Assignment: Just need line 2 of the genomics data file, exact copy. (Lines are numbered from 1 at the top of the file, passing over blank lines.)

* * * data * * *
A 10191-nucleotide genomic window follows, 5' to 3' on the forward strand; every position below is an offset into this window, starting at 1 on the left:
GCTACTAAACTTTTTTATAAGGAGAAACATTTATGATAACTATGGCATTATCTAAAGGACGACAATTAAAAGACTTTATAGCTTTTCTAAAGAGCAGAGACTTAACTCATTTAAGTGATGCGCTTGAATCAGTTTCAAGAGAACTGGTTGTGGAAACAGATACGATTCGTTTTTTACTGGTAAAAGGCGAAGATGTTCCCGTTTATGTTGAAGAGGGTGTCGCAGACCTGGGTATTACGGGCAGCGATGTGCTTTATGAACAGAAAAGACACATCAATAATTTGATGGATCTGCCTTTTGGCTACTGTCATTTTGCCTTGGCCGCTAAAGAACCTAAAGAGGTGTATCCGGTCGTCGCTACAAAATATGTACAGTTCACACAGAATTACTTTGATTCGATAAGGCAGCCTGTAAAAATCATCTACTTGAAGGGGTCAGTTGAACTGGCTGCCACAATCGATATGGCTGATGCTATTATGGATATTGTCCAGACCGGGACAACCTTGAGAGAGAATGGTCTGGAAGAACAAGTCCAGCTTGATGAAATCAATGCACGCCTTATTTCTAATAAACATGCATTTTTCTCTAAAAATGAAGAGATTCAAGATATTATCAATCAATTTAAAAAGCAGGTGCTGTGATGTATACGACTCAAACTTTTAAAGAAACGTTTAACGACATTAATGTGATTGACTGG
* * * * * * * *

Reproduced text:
GCTACTAAACTTTTTTATAAGGAGAAACATTTATGATAACTATGGCATTATCTAAAGGACGACAATTAAAAGACTTTATAGCTTTTCTAAAGAGCAGAGACTTAACTCATTTAAGTGATGCGCTTGAATCAGTTTCAAGAGAACTGGTTGTGGAAACAGATACGATTCGTTTTTTACTGGTAAAAGGCGAAGATGTTCCCGTTTATGTTGAAGAGGGTGTCGCAGACCTGGGTATTACGGGCAGCGATGTGCTTTATGAACAGAAAAGACACATCAATAATTTGATGGATCTGCCTTTTGGCTACTGTCATTTTGCCTTGGCCGCTAAAGAACCTAAAGAGGTGTATCCGGTCGTCGCTACAAAATATGTACAGTTCACACAGAATTACTTTGATTCGATAAGGCAGCCTGTAAAAATCATCTACTTGAAGGGGTCAGTTGAACTGGCTGCCACAATCGATATGGCTGATGCTATTATGGATATTGTCCAGACCGGGACAACCTTGAGAGAGAATGGTCTGGAAGAACAAGTCCAGCTTGATGAAATCAATGCACGCCTTATTTCTAATAAACATGCATTTTTCTCTAAAAATGAAGAGATTCAAGATATTATCAATCAATTTAAAAAGCAGGTGCTGTGATGTATACGACTCAAACTTTTAAAGAAACGTTTAACGACATTAATGTGATTGACTGG